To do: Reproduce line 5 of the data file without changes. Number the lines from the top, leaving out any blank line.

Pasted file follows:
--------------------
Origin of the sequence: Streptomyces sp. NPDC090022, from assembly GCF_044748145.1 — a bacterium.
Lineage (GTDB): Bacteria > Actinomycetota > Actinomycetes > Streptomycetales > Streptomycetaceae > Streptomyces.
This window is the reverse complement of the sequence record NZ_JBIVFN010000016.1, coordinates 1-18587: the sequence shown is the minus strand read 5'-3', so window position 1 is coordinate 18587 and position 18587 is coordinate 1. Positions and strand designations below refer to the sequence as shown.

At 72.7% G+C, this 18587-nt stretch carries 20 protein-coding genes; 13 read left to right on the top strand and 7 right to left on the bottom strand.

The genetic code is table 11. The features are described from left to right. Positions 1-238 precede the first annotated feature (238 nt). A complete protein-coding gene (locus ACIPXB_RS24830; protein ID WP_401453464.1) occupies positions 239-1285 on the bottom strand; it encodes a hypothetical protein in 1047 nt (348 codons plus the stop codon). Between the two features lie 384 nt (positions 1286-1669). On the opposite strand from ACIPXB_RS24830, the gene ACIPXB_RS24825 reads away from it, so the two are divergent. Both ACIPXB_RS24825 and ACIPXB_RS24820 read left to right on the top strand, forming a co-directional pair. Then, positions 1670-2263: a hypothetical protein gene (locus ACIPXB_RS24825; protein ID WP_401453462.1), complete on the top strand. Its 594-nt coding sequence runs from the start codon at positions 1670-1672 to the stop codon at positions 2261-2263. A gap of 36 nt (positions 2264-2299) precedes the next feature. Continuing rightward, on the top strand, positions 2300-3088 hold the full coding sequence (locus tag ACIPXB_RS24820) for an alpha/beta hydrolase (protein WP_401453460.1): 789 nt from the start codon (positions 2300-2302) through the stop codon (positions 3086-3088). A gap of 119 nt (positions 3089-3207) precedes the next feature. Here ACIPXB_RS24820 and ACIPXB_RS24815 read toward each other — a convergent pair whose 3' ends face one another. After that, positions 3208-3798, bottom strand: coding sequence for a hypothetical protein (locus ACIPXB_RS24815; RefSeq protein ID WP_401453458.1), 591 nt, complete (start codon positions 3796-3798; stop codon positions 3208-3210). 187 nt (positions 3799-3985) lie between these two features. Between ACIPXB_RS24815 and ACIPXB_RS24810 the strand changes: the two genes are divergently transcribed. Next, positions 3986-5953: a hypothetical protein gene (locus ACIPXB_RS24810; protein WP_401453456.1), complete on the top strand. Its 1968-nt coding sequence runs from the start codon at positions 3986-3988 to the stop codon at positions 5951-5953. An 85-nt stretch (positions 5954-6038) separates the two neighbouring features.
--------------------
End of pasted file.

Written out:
The genetic code is table 11. The features are described from left to right. Positions 1-238 precede the first annotated feature (238 nt). A complete protein-coding gene (locus ACIPXB_RS24830; protein ID WP_401453464.1) occupies positions 239-1285 on the bottom strand; it encodes a hypothetical protein in 1047 nt (348 codons plus the stop codon). Between the two features lie 384 nt (positions 1286-1669). On the opposite strand from ACIPXB_RS24830, the gene ACIPXB_RS24825 reads away from it, so the two are divergent. Both ACIPXB_RS24825 and ACIPXB_RS24820 read left to right on the top strand, forming a co-directional pair. Then, positions 1670-2263: a hypothetical protein gene (locus ACIPXB_RS24825; protein ID WP_401453462.1), complete on the top strand. Its 594-nt coding sequence runs from the start codon at positions 1670-1672 to the stop codon at positions 2261-2263. A gap of 36 nt (positions 2264-2299) precedes the next feature. Continuing rightward, on the top strand, positions 2300-3088 hold the full coding sequence (locus tag ACIPXB_RS24820) for an alpha/beta hydrolase (protein WP_401453460.1): 789 nt from the start codon (positions 2300-2302) through the stop codon (positions 3086-3088). A gap of 119 nt (positions 3089-3207) precedes the next feature. Here ACIPXB_RS24820 and ACIPXB_RS24815 read toward each other — a convergent pair whose 3' ends face one another. After that, positions 3208-3798, bottom strand: coding sequence for a hypothetical protein (locus ACIPXB_RS24815; RefSeq protein ID WP_401453458.1), 591 nt, complete (start codon positions 3796-3798; stop codon positions 3208-3210). 187 nt (positions 3799-3985) lie between these two features. Between ACIPXB_RS24815 and ACIPXB_RS24810 the strand changes: the two genes are divergently transcribed. Next, positions 3986-5953: a hypothetical protein gene (locus ACIPXB_RS24810; protein WP_401453456.1), complete on the top strand. Its 1968-nt coding sequence runs from the start codon at positions 3986-3988 to the stop codon at positions 5951-5953. An 85-nt stretch (positions 5954-6038) separates the two neighbouring features.